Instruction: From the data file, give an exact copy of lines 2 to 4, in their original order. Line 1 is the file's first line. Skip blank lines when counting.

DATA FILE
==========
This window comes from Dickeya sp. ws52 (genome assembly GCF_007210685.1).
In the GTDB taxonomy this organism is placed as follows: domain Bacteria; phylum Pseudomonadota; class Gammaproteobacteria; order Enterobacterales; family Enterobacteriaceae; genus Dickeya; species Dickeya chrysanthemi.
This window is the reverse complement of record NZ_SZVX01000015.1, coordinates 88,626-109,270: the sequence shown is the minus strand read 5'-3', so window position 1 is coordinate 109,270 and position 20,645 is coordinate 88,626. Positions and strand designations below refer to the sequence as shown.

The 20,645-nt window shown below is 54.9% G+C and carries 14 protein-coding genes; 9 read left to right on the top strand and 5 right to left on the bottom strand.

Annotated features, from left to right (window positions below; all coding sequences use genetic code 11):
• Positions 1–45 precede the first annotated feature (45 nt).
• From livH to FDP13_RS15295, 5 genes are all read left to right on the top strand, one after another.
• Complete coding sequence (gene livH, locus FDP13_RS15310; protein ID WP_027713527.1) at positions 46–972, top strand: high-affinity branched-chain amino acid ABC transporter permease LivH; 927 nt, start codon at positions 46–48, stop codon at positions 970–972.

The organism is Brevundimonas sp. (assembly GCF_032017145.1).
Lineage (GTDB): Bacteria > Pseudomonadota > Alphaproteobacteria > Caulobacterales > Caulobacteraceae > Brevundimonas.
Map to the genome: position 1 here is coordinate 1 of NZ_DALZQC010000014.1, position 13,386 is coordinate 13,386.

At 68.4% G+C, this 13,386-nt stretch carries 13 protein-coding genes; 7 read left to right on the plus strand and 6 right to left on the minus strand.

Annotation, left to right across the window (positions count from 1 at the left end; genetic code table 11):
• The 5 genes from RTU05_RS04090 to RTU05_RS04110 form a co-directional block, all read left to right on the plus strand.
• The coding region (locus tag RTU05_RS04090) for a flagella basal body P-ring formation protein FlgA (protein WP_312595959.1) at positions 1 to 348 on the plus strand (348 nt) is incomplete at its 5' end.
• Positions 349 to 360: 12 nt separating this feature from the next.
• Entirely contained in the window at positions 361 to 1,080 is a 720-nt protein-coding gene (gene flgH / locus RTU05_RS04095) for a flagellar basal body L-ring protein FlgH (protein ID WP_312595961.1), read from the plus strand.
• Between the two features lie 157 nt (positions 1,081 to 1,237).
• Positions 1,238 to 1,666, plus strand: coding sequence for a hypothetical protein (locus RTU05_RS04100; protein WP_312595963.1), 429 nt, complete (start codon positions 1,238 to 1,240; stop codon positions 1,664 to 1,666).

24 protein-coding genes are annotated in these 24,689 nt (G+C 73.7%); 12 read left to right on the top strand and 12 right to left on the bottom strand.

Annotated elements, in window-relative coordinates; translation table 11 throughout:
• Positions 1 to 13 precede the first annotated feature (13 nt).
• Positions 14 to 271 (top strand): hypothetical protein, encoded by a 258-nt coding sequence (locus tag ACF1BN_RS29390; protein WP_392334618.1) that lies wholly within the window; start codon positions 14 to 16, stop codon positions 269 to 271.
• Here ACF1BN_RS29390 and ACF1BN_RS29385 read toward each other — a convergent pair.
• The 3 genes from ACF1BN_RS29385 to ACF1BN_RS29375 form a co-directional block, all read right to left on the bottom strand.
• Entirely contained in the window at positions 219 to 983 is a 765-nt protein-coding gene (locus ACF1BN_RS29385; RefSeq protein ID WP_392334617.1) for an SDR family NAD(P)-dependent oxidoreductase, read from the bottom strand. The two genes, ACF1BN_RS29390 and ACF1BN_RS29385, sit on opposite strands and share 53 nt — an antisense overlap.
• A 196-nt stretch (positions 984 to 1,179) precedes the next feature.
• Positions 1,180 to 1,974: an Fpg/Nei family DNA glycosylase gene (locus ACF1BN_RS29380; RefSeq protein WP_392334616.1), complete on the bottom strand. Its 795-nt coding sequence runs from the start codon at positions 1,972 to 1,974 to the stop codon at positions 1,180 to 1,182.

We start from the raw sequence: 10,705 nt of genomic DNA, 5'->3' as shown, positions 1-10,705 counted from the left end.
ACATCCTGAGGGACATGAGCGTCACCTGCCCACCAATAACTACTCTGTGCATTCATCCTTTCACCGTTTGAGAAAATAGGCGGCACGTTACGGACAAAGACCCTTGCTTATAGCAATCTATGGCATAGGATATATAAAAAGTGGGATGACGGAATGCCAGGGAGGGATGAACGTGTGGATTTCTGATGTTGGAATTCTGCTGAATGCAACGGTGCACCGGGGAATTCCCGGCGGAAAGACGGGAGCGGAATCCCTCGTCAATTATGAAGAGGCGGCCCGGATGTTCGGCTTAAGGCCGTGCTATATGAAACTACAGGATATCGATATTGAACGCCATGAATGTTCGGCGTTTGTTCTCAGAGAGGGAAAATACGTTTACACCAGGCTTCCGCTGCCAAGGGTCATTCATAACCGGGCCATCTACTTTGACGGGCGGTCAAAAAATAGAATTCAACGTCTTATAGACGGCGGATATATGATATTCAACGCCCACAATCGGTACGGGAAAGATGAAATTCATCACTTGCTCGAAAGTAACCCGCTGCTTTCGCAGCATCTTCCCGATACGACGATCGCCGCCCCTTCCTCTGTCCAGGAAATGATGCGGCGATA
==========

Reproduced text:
In the GTDB taxonomy this organism is placed as follows: domain Bacteria; phylum Pseudomonadota; class Gammaproteobacteria; order Enterobacterales; family Enterobacteriaceae; genus Dickeya; species Dickeya chrysanthemi.
This window is the reverse complement of record NZ_SZVX01000015.1, coordinates 88,626-109,270: the sequence shown is the minus strand read 5'-3', so window position 1 is coordinate 109,270 and position 20,645 is coordinate 88,626. Positions and strand designations below refer to the sequence as shown.

The 20,645-nt window shown below is 54.9% G+C and carries 14 protein-coding genes; 9 read left to right on the top strand and 5 right to left on the bottom strand.